Submitted by grandcarriage on Thu, 2006-11-09 23:17
Felt an old sweater, or the use the one accidentally felted by your "sweetheart". This is a very good use for those wool sweaters that have moth-holes you don't or can't fix. Top stitch over any holes with sewing machine to stabilize fabric before felting. You will fold felted fabric, and the fold will become the thumb side of the mitten. Mark and cut a mitten shape sans bottom cuff, DO NOT CUT FOLD: The mitten will be more comfortable if there is no seam on this side. Same theory, cut a thumb shape with the fold on the inside of thumb, not forgetting to have a little extra ease, especially at the bottom. In the folded side of the mitten, slash an opening where the thumb will attach. A slit about 2-2 1/2 inches should suffice. Pin and stitch the thumb to the mitten using a short straight stitch. (If the felt isn't terribly firm, do two rows, close together: You want a small seam allowance. Wrong side out, stitch down outside edge of thumb using same technique as above. Straight stitch and zigzag, or serge across bottom of mitten to secure fabric structure. (Do not stitch the bottom of mitten closed.)
Wrong side out, Str Stch and zigzag (or serge) the top and side of outside of mitten closed.
Submitted by grandcarriage on Wed, 2006-11-08 14:27
I need referrals to good yarn stores in the following cities. Can anyone help?
San Francisco, Ca..... Seattle, WA....Milwaukee, WI... and Vancouver, BC.
Thanks a bunch.
Submitted by grandcarriage on Tue, 2006-11-07 20:08
Someone asked about the sash I knit for my highlander outfit. It is knit in Peruvian Tweed alpaca and Blue Moon mohair miniloop boucle (Olive garden is the color). Size 10.5 needles, K10, P10 rib for 90 stitches and 8 feet. (I think the whole thing cost about $70 for materials.) 1 skein each, lots of yardage on both. I still have enough yarn left to knit a scarf out of the same.
Submitted by grandcarriage on Sun, 2006-11-05 15:44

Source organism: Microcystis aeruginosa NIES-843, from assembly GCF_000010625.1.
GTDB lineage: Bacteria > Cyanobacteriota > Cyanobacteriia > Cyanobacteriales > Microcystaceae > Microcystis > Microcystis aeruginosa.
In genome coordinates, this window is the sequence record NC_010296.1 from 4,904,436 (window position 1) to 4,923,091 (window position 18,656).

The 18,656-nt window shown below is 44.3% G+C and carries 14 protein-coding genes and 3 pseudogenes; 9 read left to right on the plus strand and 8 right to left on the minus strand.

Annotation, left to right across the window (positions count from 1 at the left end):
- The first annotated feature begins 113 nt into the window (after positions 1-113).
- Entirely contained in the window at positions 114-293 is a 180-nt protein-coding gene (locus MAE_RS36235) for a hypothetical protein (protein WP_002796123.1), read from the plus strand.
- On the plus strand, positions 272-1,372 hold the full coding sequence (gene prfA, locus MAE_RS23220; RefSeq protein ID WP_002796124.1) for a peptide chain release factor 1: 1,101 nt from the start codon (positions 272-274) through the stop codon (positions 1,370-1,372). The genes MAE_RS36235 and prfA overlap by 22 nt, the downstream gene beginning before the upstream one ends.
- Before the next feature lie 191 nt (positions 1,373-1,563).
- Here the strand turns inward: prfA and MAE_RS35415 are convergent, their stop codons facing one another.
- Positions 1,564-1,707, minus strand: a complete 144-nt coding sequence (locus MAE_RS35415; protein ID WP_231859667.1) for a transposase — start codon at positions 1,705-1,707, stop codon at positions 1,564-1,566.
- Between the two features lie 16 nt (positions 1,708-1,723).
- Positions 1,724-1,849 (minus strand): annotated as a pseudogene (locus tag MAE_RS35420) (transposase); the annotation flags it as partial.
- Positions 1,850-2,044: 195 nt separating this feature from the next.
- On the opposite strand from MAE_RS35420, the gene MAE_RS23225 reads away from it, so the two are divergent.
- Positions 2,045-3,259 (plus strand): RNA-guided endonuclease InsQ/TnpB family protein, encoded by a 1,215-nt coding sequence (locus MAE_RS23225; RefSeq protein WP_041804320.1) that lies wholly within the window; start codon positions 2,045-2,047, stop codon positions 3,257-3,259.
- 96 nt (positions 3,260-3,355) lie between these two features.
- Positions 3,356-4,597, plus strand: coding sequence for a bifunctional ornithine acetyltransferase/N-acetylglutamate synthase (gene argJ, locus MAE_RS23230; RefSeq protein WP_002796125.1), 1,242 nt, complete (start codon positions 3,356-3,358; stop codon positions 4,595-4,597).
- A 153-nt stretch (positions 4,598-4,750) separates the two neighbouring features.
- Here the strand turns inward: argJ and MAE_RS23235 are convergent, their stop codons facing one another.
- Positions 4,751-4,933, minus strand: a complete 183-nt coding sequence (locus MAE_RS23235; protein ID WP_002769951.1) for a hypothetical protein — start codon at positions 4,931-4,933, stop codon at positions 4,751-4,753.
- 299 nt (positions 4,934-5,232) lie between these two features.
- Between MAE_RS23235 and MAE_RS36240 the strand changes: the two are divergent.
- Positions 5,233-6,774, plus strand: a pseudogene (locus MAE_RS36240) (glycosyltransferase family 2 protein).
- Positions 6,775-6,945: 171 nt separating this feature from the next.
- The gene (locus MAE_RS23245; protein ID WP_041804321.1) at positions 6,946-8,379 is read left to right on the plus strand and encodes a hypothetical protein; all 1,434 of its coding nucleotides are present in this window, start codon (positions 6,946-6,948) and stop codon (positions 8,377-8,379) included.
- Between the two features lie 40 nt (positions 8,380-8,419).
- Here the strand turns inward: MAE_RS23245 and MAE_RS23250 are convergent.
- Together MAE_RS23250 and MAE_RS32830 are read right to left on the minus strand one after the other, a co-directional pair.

Someone was asking about a side to side sweater. Here is a raglan one I did last winter in Plymouth Outback Mohair: A very good value~ 52" chest sweater in 4 skeins for a total cost of $45. It is very comfortable and light, not too warm, and was a very fast knit. I decided that I prefered it in reverse stockinette, although I have the same yarn in a different color and may do saddle shoulder side to side in regular stockinette, just to compare the finished results.
The decrease bands in "X's & O's" cable were knit separately and added afterwards. The collar and waist rib were added last. (I will probably take off the bottom rib and put on a rolled hem: I don't like the rib in mohair. The collar is doubled over on itself. Note how good the variegated yarn looks side to side: Kind of a rorschach test pattern. I get lots of compliments on this easy and quick sweater.
Submitted by grandcarriage on Sun, 2006-11-05 13:39
This was my senior studio thesis project for my BFA in 1990. It is a hand-doubleknit scarf, fully reversible as you can see. Some of the yarn was handspun by me: The fuzzy carmel colored one is Collie (leftovers from a commissioned sweater/blazer that I spun/designed/knit~ I can't find pictures of that creation, don't ask)
The scarf is NOT a tube, but a flat piece of fabric. Similar to double weave, but identical front and back, where as doubleweave is the reverse front to back...like a negative. It is approx 7 feet long and mainly wool, silk, collie, angora, with a little linen, mohair, and rayon thrown in. It has held up pretty well for 16 years of use (although I keep it for "special" as you can imagine).